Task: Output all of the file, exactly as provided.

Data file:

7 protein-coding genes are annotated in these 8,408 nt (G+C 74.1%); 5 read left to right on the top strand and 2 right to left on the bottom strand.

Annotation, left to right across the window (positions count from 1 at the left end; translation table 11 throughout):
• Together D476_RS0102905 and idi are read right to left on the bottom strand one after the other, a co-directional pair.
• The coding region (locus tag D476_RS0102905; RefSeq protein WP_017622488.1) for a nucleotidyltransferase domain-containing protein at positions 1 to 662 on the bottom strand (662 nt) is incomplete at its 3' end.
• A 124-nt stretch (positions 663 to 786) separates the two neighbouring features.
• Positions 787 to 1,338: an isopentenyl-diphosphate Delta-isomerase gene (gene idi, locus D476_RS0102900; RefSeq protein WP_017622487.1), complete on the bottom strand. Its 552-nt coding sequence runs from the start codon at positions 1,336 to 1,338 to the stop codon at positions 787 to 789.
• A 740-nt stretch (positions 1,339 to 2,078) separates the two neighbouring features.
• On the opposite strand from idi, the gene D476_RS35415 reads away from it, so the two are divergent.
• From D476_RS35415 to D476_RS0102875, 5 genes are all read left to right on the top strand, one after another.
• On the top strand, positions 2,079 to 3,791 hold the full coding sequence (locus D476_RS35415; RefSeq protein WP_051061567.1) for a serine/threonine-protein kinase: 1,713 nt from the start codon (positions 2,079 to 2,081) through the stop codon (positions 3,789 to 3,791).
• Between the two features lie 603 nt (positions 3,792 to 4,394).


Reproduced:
7 protein-coding genes are annotated in these 8,408 nt (G+C 74.1%); 5 read left to right on the top strand and 2 right to left on the bottom strand.

Annotation, left to right across the window (positions count from 1 at the left end; translation table 11 throughout):
• Together D476_RS0102905 and idi are read right to left on the bottom strand one after the other, a co-directional pair.
• The coding region (locus tag D476_RS0102905; RefSeq protein WP_017622488.1) for a nucleotidyltransferase domain-containing protein at positions 1 to 662 on the bottom strand (662 nt) is incomplete at its 3' end.
• A 124-nt stretch (positions 663 to 786) separates the two neighbouring features.
• Positions 787 to 1,338: an isopentenyl-diphosphate Delta-isomerase gene (gene idi, locus D476_RS0102900; RefSeq protein WP_017622487.1), complete on the bottom strand. Its 552-nt coding sequence runs from the start codon at positions 1,336 to 1,338 to the stop codon at positions 787 to 789.
• A 740-nt stretch (positions 1,339 to 2,078) separates the two neighbouring features.
• On the opposite strand from idi, the gene D476_RS35415 reads away from it, so the two are divergent.
• From D476_RS35415 to D476_RS0102875, 5 genes are all read left to right on the top strand, one after another.
• On the top strand, positions 2,079 to 3,791 hold the full coding sequence (locus D476_RS35415; RefSeq protein WP_051061567.1) for a serine/threonine-protein kinase: 1,713 nt from the start codon (positions 2,079 to 2,081) through the stop codon (positions 3,789 to 3,791).
• Between the two features lie 603 nt (positions 3,792 to 4,394).